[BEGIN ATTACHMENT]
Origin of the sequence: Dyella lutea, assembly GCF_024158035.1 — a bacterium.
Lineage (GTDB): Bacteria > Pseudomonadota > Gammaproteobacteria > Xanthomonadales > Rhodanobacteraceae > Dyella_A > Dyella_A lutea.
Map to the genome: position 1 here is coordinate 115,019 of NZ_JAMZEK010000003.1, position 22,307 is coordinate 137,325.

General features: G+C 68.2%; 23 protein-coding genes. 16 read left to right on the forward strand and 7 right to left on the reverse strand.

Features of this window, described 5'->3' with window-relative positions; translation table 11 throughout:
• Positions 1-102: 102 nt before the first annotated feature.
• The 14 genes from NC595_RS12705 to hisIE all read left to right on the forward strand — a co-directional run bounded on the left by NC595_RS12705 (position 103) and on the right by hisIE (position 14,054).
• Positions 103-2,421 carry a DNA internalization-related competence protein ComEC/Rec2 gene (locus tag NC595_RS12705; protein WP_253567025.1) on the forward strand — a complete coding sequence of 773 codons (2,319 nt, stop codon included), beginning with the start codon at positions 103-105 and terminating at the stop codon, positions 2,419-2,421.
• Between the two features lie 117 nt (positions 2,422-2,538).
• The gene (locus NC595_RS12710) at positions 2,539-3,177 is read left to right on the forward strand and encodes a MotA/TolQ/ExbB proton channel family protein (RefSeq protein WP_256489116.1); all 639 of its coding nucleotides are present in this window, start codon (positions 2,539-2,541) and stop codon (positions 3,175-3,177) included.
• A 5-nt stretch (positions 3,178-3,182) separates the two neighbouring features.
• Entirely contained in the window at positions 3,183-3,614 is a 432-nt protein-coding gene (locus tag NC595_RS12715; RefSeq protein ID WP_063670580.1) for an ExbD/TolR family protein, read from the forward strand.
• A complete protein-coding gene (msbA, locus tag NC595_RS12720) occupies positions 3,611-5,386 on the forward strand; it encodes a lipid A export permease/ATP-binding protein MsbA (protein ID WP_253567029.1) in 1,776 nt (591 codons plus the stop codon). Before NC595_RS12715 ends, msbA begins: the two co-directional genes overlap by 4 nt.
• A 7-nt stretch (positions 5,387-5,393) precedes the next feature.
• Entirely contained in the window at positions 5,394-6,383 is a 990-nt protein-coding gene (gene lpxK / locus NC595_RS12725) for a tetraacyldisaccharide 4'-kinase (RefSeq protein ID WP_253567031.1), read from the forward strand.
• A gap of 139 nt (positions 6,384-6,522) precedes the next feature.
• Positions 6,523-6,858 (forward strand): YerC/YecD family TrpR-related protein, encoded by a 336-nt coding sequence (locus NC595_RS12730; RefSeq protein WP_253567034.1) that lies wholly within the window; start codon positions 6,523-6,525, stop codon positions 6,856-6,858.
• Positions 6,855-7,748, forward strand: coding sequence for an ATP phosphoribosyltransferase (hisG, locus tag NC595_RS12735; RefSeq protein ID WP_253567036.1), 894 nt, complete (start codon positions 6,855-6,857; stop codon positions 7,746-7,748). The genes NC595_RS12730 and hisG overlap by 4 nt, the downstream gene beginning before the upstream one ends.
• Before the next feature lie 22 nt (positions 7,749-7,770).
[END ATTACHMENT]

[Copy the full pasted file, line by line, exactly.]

Origin of the sequence: Dyella lutea, assembly GCF_024158035.1 — a bacterium.
Lineage (GTDB): Bacteria > Pseudomonadota > Gammaproteobacteria > Xanthomonadales > Rhodanobacteraceae > Dyella_A > Dyella_A lutea.
Map to the genome: position 1 here is coordinate 115,019 of NZ_JAMZEK010000003.1, position 22,307 is coordinate 137,325.

General features: G+C 68.2%; 23 protein-coding genes. 16 read left to right on the forward strand and 7 right to left on the reverse strand.

Features of this window, described 5'->3' with window-relative positions; translation table 11 throughout:
• Positions 1-102: 102 nt before the first annotated feature.
• The 14 genes from NC595_RS12705 to hisIE all read left to right on the forward strand — a co-directional run bounded on the left by NC595_RS12705 (position 103) and on the right by hisIE (position 14,054).
• Positions 103-2,421 carry a DNA internalization-related competence protein ComEC/Rec2 gene (locus tag NC595_RS12705; protein WP_253567025.1) on the forward strand — a complete coding sequence of 773 codons (2,319 nt, stop codon included), beginning with the start codon at positions 103-105 and terminating at the stop codon, positions 2,419-2,421.
• Between the two features lie 117 nt (positions 2,422-2,538).
• The gene (locus NC595_RS12710) at positions 2,539-3,177 is read left to right on the forward strand and encodes a MotA/TolQ/ExbB proton channel family protein (RefSeq protein WP_256489116.1); all 639 of its coding nucleotides are present in this window, start codon (positions 2,539-2,541) and stop codon (positions 3,175-3,177) included.
• A 5-nt stretch (positions 3,178-3,182) separates the two neighbouring features.
• Entirely contained in the window at positions 3,183-3,614 is a 432-nt protein-coding gene (locus tag NC595_RS12715; RefSeq protein ID WP_063670580.1) for an ExbD/TolR family protein, read from the forward strand.
• A complete protein-coding gene (msbA, locus tag NC595_RS12720) occupies positions 3,611-5,386 on the forward strand; it encodes a lipid A export permease/ATP-binding protein MsbA (protein ID WP_253567029.1) in 1,776 nt (591 codons plus the stop codon). Before NC595_RS12715 ends, msbA begins: the two co-directional genes overlap by 4 nt.
• A 7-nt stretch (positions 5,387-5,393) precedes the next feature.
• Entirely contained in the window at positions 5,394-6,383 is a 990-nt protein-coding gene (gene lpxK / locus NC595_RS12725) for a tetraacyldisaccharide 4'-kinase (RefSeq protein ID WP_253567031.1), read from the forward strand.
• A gap of 139 nt (positions 6,384-6,522) precedes the next feature.
• Positions 6,523-6,858 (forward strand): YerC/YecD family TrpR-related protein, encoded by a 336-nt coding sequence (locus NC595_RS12730; RefSeq protein WP_253567034.1) that lies wholly within the window; start codon positions 6,523-6,525, stop codon positions 6,856-6,858.
• Positions 6,855-7,748, forward strand: coding sequence for an ATP phosphoribosyltransferase (hisG, locus tag NC595_RS12735; RefSeq protein ID WP_253567036.1), 894 nt, complete (start codon positions 6,855-6,857; stop codon positions 7,746-7,748). The genes NC595_RS12730 and hisG overlap by 4 nt, the downstream gene beginning before the upstream one ends.
• Before the next feature lie 22 nt (positions 7,749-7,770).